France Defends Accepting Iraqi Christian Refugees

Maliki Slams France for 'Encouraging' Christians to Flee

French Immigration Minister Eric Besson today defended his country’s decision to allow a number of wounded Iraqi Christians to relocate to France as refugees and said nearly 100 more will be allowed in the new few days.

Besson argued that the move fit into France’s “tradition of asylum” and said that the government would be generous in allowing Iraqi Christians into the nation going forward.

The move to accept the refugees sparked an angry rebuke from Iraqi Prime Minister Nouri al-Maliki, who said that despite the intentions they were “encouraging” Christians to flee from Iraq by making it so easy to request asylum.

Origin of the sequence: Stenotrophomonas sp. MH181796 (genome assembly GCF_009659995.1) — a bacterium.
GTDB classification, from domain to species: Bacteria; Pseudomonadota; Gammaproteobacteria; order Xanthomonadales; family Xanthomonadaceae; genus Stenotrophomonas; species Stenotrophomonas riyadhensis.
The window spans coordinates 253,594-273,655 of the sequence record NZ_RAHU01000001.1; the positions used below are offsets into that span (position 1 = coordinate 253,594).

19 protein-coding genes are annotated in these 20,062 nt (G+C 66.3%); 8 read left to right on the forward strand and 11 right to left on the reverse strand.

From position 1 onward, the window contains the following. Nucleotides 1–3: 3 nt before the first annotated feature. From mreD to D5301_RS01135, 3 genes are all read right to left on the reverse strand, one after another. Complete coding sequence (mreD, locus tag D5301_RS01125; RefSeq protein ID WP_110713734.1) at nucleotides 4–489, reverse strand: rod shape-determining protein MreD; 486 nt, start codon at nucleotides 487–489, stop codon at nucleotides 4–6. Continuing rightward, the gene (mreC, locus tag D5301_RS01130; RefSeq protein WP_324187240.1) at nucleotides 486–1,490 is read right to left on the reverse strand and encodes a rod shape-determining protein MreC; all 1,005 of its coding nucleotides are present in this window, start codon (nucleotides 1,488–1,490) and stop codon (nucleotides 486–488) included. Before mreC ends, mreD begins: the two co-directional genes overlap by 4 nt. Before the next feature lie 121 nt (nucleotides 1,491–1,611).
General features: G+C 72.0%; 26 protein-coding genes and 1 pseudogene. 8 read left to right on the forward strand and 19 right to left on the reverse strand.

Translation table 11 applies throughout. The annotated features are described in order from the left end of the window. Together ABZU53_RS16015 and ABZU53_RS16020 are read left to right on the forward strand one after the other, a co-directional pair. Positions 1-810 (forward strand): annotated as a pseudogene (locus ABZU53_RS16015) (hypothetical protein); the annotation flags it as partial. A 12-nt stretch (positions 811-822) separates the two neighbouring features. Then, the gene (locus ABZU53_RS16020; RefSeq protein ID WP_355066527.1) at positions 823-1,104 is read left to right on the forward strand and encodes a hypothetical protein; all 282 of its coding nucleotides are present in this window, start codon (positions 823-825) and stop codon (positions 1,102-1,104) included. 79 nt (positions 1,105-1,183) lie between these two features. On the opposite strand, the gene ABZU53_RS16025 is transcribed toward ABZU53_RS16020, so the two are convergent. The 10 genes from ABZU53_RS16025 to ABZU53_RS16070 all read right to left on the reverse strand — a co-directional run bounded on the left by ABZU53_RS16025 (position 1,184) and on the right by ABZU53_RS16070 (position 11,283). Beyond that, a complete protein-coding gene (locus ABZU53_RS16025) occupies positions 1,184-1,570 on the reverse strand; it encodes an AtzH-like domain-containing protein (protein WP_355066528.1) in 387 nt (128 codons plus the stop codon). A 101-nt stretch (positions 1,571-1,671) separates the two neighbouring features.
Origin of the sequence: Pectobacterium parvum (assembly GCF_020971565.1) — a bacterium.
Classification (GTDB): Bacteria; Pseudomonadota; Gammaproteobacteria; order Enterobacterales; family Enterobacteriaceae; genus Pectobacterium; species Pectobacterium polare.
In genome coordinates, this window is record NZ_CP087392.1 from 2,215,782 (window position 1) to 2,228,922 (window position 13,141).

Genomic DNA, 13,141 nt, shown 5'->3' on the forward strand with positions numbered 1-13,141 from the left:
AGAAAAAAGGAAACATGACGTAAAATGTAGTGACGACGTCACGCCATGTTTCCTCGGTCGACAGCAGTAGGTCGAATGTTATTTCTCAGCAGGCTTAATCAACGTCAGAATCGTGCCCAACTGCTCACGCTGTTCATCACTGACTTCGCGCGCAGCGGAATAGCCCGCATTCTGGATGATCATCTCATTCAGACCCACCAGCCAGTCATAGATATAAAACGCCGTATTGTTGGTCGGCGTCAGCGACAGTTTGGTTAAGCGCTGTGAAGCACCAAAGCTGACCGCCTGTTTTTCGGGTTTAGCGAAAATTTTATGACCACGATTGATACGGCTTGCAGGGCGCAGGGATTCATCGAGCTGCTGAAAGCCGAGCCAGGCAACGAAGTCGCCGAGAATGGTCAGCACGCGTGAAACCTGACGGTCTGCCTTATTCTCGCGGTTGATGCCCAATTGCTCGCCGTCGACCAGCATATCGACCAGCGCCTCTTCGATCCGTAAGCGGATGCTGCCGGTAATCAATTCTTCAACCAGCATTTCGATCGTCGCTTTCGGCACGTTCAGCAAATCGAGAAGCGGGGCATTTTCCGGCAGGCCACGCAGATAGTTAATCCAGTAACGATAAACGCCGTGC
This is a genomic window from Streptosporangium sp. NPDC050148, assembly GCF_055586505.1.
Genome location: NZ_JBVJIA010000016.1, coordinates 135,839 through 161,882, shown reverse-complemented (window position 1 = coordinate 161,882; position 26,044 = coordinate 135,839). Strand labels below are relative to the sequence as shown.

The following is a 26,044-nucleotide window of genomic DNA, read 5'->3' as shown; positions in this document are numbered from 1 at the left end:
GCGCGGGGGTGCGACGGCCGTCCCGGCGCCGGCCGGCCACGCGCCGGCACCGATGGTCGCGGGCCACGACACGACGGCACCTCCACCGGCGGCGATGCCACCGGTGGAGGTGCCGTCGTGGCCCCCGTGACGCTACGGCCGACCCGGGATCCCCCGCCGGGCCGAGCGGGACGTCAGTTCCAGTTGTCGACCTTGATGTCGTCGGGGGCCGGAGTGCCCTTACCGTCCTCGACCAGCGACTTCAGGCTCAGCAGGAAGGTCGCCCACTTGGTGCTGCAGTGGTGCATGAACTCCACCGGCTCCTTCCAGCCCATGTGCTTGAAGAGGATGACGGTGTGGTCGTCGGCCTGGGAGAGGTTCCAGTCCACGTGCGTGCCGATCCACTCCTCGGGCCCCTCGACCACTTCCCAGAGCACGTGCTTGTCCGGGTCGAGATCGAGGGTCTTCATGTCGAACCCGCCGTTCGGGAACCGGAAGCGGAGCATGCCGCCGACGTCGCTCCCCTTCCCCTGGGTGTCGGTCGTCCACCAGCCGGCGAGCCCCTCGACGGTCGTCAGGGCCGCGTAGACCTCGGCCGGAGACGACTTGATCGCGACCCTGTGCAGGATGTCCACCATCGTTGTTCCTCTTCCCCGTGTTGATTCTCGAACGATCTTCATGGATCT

Iraq’s Christian community has an ancient history in the country, but became a popular target following the 2003 US invasion. Large numbers of Christians have fled since then, and a number of high profile attacks in the past few weeks have sparked a fresh exodus from the community, with Syria reporting a larger than usual number of Christians at the border.

Maliki’s anger thus seems somewhat misdirected, particularly as it was his government’s failed rescue attempt, and the subsequent killing of the large portion of a Baghdad congregation, that sparked this latest series of refugees. Even if Western Europe is not available to them, the situation in Iraq is simply so dangerous that the Christians are going to leave, no matter where they end up.

Author: Jason Ditz

Jason Ditz is Senior Editor for He has 20 years of experience in foreign policy research and his work has appeared in The American Conservative, Responsible Statecraft, Forbes, Toronto Star, Minneapolis Star-Tribune, Providence Journal, Washington Times, and the Detroit Free Press.